Thus, there is any ambiguity regarding addresses in unincorporated areas. The Australian Capital Territory is in some sense an unincorporated area; the territorial government is directly responsible for matters carried out by local government. The far west and north of New South Wales constitutes the Unincorporated Far West Region, sparsely populated and warrants an elected council. A civil servant in the state capital manages such matters; the second unincorporated area of this state is Lord Howe Island. In the Northern Territory, 1.45% of the total area and 4.0% of the population are in unincorporated areas, including Unincorporated Top End Region, areas covered by the Darwin Rates Act—Nhulunbuy, Alyangula on Groote Eylandt in the northern region, Yulara in the southern region. In South Australia, 60% of the area is unincorporated and communities located within can receive municipal services provided by a state agency, the Outback Communities Authority. Victoria has 10 small unincorporated areas, which are either small islands directly administered by the state or ski resorts administered by state-appointed management boards.
Western Australia is exceptional in two respects. Firstly, the only remote area, unincorporated is the Abrolhos Islands, uninhabited and controlled by the WA Department of Fisheries. Secondly, the other unincorporated areas are A-class reserves either in, or close to, the Perth metropolitan area, namely Rottnest Island and Kings Park. In Canada, depending on the province, an unincorporated settlement is one that does not have a municipal council that governs over the settlement, it is but not always, part of a larger municipal government. This can range from small hamlets to large urbanized areas that are similar in size to towns and cities. For example, the urban service areas of Fort McMurray and Sherwood Park, of the Regional Municipality of Wood Buffalo and Strathcona County would be the fifth and sixth largest cities in Alberta if they were incorporated. In British Columbia, unincorporated settlements lie outside municipal boundaries and are administered directly by regional/county-level governments similar to the American system.
Unincorporated settlements with a population of between 100 and 1,000 residents may have the status of designated place in Canadian census data. In some provinces, large tracts of undeveloped wilderness or rural country are unorganized areas that fall directly under the provincial jurisdiction; some unincorporated settlements in such unorganized areas may have some types of municipal services provided to them by a quasi-governmental agency such as a local services board in Ontario. In New Brunswick where a significant population live in a Local Service District and services may come directly from the province; the entire area of the Czech Republic is divided into municipalities, with the only exception being 4 military areas. These are parts of the regions and do not form self-governing municipalities, but are rather governed by military offices, which are subordinate to the Ministry of Defense. † Brdy Military Area was abandoned by the Army in 2015 and converted into Landscape park, with its area being incorporated either into existing municipalities or municipalities newly established from the existing settlements.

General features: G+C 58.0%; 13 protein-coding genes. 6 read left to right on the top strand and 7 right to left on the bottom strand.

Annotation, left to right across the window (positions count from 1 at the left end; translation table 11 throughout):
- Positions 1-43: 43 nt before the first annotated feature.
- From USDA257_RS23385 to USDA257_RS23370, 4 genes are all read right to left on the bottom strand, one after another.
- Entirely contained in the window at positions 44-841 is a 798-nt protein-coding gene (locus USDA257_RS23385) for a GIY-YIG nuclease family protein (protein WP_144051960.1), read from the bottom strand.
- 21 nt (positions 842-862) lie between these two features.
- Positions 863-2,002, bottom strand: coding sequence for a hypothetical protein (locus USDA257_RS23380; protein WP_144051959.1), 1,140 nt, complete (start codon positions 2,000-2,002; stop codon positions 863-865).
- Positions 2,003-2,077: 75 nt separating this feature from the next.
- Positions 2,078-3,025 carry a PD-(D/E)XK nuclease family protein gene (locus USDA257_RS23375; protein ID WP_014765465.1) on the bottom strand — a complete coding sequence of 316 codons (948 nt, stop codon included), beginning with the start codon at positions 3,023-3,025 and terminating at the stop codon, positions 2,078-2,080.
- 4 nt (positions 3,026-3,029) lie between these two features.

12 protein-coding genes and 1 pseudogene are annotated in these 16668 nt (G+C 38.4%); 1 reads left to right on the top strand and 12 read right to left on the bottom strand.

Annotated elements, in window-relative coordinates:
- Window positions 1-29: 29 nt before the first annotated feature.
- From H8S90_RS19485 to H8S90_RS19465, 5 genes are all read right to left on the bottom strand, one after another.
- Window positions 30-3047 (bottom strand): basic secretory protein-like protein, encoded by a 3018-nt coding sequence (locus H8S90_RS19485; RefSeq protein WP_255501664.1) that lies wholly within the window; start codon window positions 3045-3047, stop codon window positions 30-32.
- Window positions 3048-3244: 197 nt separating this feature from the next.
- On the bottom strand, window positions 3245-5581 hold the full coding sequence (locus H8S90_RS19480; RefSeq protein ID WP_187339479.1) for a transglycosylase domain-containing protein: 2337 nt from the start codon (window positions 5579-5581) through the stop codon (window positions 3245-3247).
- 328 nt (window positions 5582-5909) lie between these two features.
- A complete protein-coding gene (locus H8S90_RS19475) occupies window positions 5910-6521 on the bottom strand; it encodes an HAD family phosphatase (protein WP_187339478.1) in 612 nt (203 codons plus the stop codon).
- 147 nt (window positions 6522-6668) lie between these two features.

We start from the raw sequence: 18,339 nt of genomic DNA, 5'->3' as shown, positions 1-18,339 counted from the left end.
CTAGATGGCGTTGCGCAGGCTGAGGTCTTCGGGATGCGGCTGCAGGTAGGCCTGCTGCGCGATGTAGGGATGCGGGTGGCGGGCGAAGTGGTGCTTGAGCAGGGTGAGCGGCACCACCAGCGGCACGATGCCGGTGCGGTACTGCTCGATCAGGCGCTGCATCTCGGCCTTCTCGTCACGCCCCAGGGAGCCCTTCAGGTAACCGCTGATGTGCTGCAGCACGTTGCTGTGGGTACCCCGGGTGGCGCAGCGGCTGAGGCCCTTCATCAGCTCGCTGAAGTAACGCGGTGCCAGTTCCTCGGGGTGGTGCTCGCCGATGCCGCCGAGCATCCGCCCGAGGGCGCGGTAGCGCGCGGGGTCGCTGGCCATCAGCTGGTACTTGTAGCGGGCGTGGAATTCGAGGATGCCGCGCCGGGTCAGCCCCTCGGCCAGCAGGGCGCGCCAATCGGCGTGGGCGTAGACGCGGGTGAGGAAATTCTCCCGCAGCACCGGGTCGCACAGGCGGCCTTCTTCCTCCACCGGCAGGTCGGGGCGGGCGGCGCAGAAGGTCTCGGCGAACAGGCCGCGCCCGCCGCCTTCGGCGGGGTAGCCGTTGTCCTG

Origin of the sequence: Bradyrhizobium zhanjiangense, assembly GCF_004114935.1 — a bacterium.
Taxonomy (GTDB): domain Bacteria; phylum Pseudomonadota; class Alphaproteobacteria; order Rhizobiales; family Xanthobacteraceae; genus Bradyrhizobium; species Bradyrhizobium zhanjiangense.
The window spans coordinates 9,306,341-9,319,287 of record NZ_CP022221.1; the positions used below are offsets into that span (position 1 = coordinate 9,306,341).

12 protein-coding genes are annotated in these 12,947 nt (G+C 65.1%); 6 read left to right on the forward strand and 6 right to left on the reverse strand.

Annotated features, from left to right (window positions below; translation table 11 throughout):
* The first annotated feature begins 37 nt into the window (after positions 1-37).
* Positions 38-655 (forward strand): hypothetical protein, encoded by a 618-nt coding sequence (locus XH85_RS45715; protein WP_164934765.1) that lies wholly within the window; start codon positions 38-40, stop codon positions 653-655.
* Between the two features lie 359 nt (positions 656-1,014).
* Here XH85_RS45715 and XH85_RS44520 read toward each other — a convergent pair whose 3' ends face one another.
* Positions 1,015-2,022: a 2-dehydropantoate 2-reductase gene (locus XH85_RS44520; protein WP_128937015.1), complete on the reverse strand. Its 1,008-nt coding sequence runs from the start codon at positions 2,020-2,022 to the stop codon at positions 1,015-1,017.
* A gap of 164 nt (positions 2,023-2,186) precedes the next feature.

The other four Military Areas were reduced in size in 2015 too. The decisions on whether the settlements join existing municipalities or form new ones are decided in plebiscites. Since Germany has no administrative level comparable to the townships of other countries, the vast majority of the country, close to 99%, is organized in municipalities consisting of multiple settlements which are not considered to be unincorporated; because these settlements lack a council of their own, there is an Ortsvorsteher / Ortsvorsteherin appointed by the municipal council, except in the smallest villages. In 2000, the number of unincorporated areas in Germany, called gemeindefreie Gebiete or singular gemeindefreies Gebiet, was 295 with a total area of 4,890.33 km² and around 1.4% of its territory. However